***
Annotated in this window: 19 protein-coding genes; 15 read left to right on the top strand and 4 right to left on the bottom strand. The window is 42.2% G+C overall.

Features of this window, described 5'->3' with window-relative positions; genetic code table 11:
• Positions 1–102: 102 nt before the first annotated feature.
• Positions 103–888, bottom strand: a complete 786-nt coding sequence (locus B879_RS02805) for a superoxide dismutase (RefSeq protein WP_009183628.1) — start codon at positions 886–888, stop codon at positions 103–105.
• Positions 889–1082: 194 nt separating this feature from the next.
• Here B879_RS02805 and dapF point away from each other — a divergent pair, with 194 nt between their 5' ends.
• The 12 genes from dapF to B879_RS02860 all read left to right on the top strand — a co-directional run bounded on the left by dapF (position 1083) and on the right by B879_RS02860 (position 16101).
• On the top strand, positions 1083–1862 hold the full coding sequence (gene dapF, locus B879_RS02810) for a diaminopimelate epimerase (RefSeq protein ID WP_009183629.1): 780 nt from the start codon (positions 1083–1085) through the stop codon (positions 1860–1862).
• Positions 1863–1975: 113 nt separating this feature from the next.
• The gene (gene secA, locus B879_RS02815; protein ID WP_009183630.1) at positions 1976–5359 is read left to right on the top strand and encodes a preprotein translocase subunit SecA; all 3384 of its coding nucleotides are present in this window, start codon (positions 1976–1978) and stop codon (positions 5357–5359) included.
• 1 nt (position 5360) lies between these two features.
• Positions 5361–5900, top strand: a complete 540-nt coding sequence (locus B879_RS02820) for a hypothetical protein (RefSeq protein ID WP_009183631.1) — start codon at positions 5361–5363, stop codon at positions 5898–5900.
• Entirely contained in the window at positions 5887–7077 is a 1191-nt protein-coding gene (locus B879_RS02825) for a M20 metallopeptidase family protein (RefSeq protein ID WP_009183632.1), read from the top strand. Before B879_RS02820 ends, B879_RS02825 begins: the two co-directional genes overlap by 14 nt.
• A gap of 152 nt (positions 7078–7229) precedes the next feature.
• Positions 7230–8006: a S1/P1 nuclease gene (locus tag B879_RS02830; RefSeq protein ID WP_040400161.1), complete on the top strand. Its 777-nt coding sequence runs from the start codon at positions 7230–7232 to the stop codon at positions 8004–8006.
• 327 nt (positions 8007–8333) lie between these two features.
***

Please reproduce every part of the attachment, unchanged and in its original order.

Annotated in this window: 19 protein-coding genes; 15 read left to right on the top strand and 4 right to left on the bottom strand. The window is 42.2% G+C overall.

Features of this window, described 5'->3' with window-relative positions; genetic code table 11:
• Positions 1–102: 102 nt before the first annotated feature.
• Positions 103–888, bottom strand: a complete 786-nt coding sequence (locus B879_RS02805) for a superoxide dismutase (RefSeq protein WP_009183628.1) — start codon at positions 886–888, stop codon at positions 103–105.
• Positions 889–1082: 194 nt separating this feature from the next.
• Here B879_RS02805 and dapF point away from each other — a divergent pair, with 194 nt between their 5' ends.
• The 12 genes from dapF to B879_RS02860 all read left to right on the top strand — a co-directional run bounded on the left by dapF (position 1083) and on the right by B879_RS02860 (position 16101).
• On the top strand, positions 1083–1862 hold the full coding sequence (gene dapF, locus B879_RS02810) for a diaminopimelate epimerase (RefSeq protein ID WP_009183629.1): 780 nt from the start codon (positions 1083–1085) through the stop codon (positions 1860–1862).
• Positions 1863–1975: 113 nt separating this feature from the next.
• The gene (gene secA, locus B879_RS02815; protein ID WP_009183630.1) at positions 1976–5359 is read left to right on the top strand and encodes a preprotein translocase subunit SecA; all 3384 of its coding nucleotides are present in this window, start codon (positions 1976–1978) and stop codon (positions 5357–5359) included.
• 1 nt (position 5360) lies between these two features.
• Positions 5361–5900, top strand: a complete 540-nt coding sequence (locus B879_RS02820) for a hypothetical protein (RefSeq protein ID WP_009183631.1) — start codon at positions 5361–5363, stop codon at positions 5898–5900.
• Entirely contained in the window at positions 5887–7077 is a 1191-nt protein-coding gene (locus B879_RS02825) for a M20 metallopeptidase family protein (RefSeq protein ID WP_009183632.1), read from the top strand. Before B879_RS02820 ends, B879_RS02825 begins: the two co-directional genes overlap by 14 nt.
• A gap of 152 nt (positions 7078–7229) precedes the next feature.
• Positions 7230–8006: a S1/P1 nuclease gene (locus tag B879_RS02830; RefSeq protein ID WP_040400161.1), complete on the top strand. Its 777-nt coding sequence runs from the start codon at positions 7230–7232 to the stop codon at positions 8004–8006.
• 327 nt (positions 8007–8333) lie between these two features.